Jerry Williams CIO, Department of Housing and Urban Development
When Jerry Williams became CIO at the Department of Housing and Urban Development last year, he stepped into a department-wide transformation initiative. Williams focused initially on organization and IT governance, and more recently on consolidating IT infrastructure and management. He spoke with senior editor J. Nicholas Hoover about the work under way to revamp HUD's IT operations.
InformationWeek: What's IT's role in the transformation initiative?
Williams: IT will help inform this process by creating greater structure and rigor in the way in which we deploy mission-related applications and systems. We're very siloed, and we need to integrate business stovepipes and situate ourselves to apply analytics and business intelligence to support decisions we make. That would be a huge win for the department and for IT.
InformationWeek: How will you improve integration and consolidate?
Williams: We're revamping our IT governance process to diminish the duplication. For example, there's a voucher management capability in our housing group, another in [the Office of Public and Indian Housing], and one in our community planning development group. Rather than building it three times, let's build it once, then overlay it with business intelligence that would allow us to inform future business decisions.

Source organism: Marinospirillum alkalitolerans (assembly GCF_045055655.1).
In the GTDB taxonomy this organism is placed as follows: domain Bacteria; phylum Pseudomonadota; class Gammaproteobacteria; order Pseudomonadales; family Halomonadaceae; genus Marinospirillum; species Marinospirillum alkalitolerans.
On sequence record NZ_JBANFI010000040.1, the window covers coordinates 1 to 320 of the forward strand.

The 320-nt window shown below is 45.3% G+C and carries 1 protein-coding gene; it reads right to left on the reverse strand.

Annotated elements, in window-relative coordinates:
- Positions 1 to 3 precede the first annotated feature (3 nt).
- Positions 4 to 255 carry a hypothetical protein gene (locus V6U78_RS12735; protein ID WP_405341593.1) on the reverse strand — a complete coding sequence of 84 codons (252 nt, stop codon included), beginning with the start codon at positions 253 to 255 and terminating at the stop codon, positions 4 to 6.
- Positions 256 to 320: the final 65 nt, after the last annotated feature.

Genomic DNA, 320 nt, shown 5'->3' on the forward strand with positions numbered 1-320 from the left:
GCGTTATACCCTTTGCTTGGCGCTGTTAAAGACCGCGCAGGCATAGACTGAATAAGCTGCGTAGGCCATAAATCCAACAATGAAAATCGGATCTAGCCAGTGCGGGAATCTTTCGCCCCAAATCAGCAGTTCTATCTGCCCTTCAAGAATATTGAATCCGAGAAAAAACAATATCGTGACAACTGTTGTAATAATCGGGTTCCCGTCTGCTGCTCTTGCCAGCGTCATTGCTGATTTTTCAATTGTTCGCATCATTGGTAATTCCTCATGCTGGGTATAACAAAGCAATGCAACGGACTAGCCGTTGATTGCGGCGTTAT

Another thing might be to look at performance. When you dissolve silos, you can begin to look at well-performing programs vis-à-vis poor-performing programs and make determinations about where you're getting the bigger bang for the buck, and shift your resources accordingly.
InformationWeek: What are you doing to redefine business processes?
Williams: We're bringing parties to the table to discuss where the department should be going and the value that will be derived by going in that direction. ... To that end, we've crafted a customer care committee composed of all general deputy assistant secretaries, chaired by me. It's not about IT; it's about business and how IT can facilitate the end goals of the business. We bring together different people from different disciplines to talk about the capabilities they need, how they sort out on an enterprise-wide basis, and how we achieve economies of scale.
InformationWeek: What opportunities do you see for BI at HUD?
Williams: From the perspective of homelessness, HUD has information that has the potential for predictive qualities, including foreclosure data. If we pair that with information available around government, like subsistence payments to individuals who've lost their jobs or data about corporations that have gone underwater, that can help indicate whether someone might become homeless and presents an opportunity top keep that from happening.
InformationWeek: The transformation initiative includes upgrading outdated IT systems. What's HUD upgrading and why?
Williams: One of them is the voucher management system. The desire isn't to have three, but to have one. The rationale is, if 80% to 90% of the functionality is the same, why can't you have one enterprise capability? You reduce your cost, improve your efficiency, improve the integrity of the data, and allow for analytics.
InformationWeek: What are you doing to improve services to the public?
Williams: It's still early. Although we maintain and operate the infrastructure for HUD, we don't by and large operate the applications. That's a conversation that we're going to end up having with business units within HUD.
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